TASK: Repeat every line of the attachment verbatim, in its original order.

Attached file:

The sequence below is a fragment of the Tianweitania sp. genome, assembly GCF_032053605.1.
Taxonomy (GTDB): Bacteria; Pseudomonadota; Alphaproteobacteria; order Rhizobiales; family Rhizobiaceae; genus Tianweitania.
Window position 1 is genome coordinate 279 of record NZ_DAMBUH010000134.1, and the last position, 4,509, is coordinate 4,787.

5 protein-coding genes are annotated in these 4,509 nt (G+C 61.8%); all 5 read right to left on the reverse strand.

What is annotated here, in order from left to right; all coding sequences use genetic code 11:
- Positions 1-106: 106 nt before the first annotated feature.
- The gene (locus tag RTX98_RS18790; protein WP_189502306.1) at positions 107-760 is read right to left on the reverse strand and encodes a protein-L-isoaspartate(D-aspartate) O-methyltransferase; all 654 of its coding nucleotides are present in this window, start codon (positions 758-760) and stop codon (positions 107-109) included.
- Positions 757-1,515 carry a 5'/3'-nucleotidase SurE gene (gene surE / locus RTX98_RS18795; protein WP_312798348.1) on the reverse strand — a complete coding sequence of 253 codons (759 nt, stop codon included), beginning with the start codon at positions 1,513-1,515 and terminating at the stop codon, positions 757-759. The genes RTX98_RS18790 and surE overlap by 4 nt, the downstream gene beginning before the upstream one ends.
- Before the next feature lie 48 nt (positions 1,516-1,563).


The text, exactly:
The sequence below is a fragment of the Tianweitania sp. genome, assembly GCF_032053605.1.
Taxonomy (GTDB): Bacteria; Pseudomonadota; Alphaproteobacteria; order Rhizobiales; family Rhizobiaceae; genus Tianweitania.
Window position 1 is genome coordinate 279 of record NZ_DAMBUH010000134.1, and the last position, 4,509, is coordinate 4,787.

5 protein-coding genes are annotated in these 4,509 nt (G+C 61.8%); all 5 read right to left on the reverse strand.

What is annotated here, in order from left to right; all coding sequences use genetic code 11:
- Positions 1-106: 106 nt before the first annotated feature.
- The gene (locus tag RTX98_RS18790; protein WP_189502306.1) at positions 107-760 is read right to left on the reverse strand and encodes a protein-L-isoaspartate(D-aspartate) O-methyltransferase; all 654 of its coding nucleotides are present in this window, start codon (positions 758-760) and stop codon (positions 107-109) included.
- Positions 757-1,515 carry a 5'/3'-nucleotidase SurE gene (gene surE / locus RTX98_RS18795; protein WP_312798348.1) on the reverse strand — a complete coding sequence of 253 codons (759 nt, stop codon included), beginning with the start codon at positions 1,513-1,515 and terminating at the stop codon, positions 757-759. The genes RTX98_RS18790 and surE overlap by 4 nt, the downstream gene beginning before the upstream one ends.
- Before the next feature lie 48 nt (positions 1,516-1,563).